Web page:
Using Tags

Tags may not be so useful as categories. WordPress features both and most blogging applications feature something similar.  They are navigational aides.  There are usually more tags than categories and posts might have several whilst they typically have 1 or 2 categories.  Using tags offers more detailed information about a post’s content and help visitors find relevant posts.

Categories work because there are relatively few of them. They can be nested and used in navigation. Tags can’t be organised like categories but there is no practical limit to the number of tags.

If you click on one of the tags listed at the end of a post, it will open a page listing all the posts that share the same tag. Also if you search for something on a site, if it exists as a tag all those posts will appear in the search results.

Things to Watch Out for Using Tags

Tags can get out of hand. Large numbers are not a great problem but for example, do I use “blog” or “blogs” for my posts about blogging (or “blogging” for that matter)?   These 2 or 3 names should probably be a single tag. But then which do I choose? What are my visitors most likely to search for?

In the post editor there is a useful box in the far right-hand column, headed Tags. When you start to type a word in the box, type slowly because once you make a start, all the tags containing that sequence of characters will appear. You can check the tags you’ve used before.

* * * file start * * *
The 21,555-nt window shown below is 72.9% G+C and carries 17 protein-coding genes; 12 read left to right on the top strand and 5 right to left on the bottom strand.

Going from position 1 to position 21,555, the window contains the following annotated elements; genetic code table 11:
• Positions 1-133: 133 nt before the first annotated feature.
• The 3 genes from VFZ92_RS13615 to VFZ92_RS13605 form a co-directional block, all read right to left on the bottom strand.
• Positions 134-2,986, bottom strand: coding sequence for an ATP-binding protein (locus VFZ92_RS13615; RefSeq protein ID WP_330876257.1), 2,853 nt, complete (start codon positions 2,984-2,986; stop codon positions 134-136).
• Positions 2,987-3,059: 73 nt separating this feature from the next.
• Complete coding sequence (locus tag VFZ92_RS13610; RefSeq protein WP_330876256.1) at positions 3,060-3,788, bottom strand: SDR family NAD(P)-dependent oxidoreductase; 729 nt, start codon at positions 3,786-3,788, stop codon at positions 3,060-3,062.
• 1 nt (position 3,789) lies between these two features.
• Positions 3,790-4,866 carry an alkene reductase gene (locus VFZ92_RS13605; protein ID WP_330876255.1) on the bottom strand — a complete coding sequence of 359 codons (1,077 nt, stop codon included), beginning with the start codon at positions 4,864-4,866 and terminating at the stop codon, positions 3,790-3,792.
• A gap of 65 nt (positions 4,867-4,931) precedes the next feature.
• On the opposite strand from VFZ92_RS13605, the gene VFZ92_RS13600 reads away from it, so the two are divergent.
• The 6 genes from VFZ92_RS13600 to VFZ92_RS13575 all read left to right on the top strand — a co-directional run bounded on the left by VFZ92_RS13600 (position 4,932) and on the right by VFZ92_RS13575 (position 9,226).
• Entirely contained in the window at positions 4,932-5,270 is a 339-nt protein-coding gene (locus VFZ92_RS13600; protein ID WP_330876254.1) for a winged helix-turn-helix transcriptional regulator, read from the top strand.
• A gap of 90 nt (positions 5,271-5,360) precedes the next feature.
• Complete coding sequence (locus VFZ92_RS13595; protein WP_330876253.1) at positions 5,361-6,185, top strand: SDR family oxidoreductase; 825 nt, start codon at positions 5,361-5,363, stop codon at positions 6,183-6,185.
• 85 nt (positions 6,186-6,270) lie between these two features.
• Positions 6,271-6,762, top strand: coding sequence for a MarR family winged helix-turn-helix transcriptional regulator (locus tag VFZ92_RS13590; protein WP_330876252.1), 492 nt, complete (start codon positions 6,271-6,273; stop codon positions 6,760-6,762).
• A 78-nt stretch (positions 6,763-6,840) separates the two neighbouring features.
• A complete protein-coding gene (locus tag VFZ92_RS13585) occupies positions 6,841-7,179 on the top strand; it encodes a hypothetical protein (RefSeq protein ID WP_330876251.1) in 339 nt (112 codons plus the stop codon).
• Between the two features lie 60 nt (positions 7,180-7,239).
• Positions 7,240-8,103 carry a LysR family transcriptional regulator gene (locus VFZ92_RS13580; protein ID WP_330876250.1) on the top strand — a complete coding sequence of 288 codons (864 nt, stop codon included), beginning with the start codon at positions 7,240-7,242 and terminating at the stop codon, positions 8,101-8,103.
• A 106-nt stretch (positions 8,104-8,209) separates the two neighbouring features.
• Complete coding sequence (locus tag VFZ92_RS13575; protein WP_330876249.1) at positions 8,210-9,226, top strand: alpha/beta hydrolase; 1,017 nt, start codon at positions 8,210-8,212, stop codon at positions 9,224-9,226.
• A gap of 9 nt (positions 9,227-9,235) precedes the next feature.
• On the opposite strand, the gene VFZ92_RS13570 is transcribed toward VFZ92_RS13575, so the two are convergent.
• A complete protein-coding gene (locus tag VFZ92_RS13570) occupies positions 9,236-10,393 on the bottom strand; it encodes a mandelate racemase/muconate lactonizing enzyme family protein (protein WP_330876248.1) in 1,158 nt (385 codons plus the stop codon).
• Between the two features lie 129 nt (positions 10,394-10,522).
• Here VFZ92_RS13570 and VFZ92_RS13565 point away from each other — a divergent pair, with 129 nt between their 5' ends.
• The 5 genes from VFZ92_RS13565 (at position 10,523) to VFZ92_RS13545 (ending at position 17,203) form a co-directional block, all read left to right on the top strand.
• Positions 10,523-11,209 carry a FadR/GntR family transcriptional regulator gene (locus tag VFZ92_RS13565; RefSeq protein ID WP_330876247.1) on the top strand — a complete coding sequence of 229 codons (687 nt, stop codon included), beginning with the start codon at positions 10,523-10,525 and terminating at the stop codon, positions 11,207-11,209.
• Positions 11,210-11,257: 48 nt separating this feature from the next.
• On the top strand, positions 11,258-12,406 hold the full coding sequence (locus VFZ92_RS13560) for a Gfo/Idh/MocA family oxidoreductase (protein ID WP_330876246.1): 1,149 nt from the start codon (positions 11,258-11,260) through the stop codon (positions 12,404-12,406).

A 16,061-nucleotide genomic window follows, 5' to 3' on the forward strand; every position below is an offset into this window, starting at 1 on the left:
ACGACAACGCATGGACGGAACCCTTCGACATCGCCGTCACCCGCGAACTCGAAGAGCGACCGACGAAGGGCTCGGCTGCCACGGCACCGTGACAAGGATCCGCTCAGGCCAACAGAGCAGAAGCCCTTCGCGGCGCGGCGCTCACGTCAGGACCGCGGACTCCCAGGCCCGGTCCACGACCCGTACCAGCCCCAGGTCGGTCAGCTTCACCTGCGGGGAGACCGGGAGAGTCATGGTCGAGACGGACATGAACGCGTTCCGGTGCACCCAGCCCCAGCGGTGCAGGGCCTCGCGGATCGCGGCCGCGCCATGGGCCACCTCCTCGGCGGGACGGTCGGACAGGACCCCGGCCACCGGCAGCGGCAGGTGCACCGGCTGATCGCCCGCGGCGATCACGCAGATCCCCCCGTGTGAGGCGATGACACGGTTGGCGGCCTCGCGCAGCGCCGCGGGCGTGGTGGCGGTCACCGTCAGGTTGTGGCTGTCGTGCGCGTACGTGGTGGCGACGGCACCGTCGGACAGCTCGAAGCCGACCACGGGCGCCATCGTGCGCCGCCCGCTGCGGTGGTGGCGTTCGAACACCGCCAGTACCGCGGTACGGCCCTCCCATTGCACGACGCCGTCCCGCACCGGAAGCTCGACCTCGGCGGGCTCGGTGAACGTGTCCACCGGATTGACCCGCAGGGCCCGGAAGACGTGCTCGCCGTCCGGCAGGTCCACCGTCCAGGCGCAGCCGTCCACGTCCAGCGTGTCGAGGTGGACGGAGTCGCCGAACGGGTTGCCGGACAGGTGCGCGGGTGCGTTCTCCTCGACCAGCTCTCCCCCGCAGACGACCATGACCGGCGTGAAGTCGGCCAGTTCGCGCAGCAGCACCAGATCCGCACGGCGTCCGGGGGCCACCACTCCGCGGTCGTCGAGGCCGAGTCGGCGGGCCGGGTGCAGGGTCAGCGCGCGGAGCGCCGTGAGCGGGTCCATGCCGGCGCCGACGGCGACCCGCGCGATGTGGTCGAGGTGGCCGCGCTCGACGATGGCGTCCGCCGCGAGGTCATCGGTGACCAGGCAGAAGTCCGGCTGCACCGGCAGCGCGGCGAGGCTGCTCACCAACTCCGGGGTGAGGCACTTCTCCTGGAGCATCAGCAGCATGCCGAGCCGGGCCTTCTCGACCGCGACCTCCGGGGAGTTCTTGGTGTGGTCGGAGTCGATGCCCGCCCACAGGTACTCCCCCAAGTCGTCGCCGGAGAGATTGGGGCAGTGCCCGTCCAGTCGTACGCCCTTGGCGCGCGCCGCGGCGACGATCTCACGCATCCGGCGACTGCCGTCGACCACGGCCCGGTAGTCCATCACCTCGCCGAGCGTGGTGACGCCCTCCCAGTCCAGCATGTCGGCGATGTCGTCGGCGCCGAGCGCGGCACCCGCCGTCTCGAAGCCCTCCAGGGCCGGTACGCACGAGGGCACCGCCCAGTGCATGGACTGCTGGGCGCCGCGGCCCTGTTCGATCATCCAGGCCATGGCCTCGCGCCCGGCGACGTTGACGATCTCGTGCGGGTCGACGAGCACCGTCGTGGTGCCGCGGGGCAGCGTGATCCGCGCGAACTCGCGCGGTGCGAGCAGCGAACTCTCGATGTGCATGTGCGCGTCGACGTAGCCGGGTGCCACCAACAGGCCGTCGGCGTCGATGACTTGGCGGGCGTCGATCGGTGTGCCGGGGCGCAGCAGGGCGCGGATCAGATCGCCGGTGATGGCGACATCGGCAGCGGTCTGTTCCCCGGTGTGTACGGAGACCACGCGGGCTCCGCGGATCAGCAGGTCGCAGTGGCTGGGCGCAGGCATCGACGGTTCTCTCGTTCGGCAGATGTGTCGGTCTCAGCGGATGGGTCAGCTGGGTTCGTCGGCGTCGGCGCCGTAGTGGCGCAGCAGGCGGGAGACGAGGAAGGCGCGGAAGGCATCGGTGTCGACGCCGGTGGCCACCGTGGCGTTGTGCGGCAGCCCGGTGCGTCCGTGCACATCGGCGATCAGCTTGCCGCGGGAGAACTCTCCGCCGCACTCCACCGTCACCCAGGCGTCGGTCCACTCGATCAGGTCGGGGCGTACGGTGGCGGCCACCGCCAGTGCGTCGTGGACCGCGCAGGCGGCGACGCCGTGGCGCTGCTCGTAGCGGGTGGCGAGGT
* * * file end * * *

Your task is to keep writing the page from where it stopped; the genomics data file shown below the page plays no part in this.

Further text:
If you click on “Choose from the most used tags” you get a cloud of tag names, the most frequent ones bigger. The least frequent ones don’t appear in the cloud. But it is an inspiration sometimes to glance through it.

If you click Tags in the left hand column subcategory of Posts, you will see a similar cloud and then below it the means to create a new tag. You are unlikely to use this as you can easily create new tags within the post editor.

Click to share this post!

About the Author

I've been a community development worker since the early 1980s in Tyneside, Teesside and South Yorkshire. I've also worked nationally for the Methodist Church for eight years supporting community projects through the church's grants programme. These days I am developing an online community development practice combining non-directive consultancy, strategic management, participatory methods and development work online and offline. If you're interested contact me for a free consultation.

Leave a Reply 1 comment

Making Blog Posts Accessible - Community Web Consultancy - December 14, 2016 Reply

[…] site and you need some way to help readers navigate them. I’m assuming you use categories and tags and I have written about the basics of using these.  However categories and tags alone are not […]

Leave a Reply: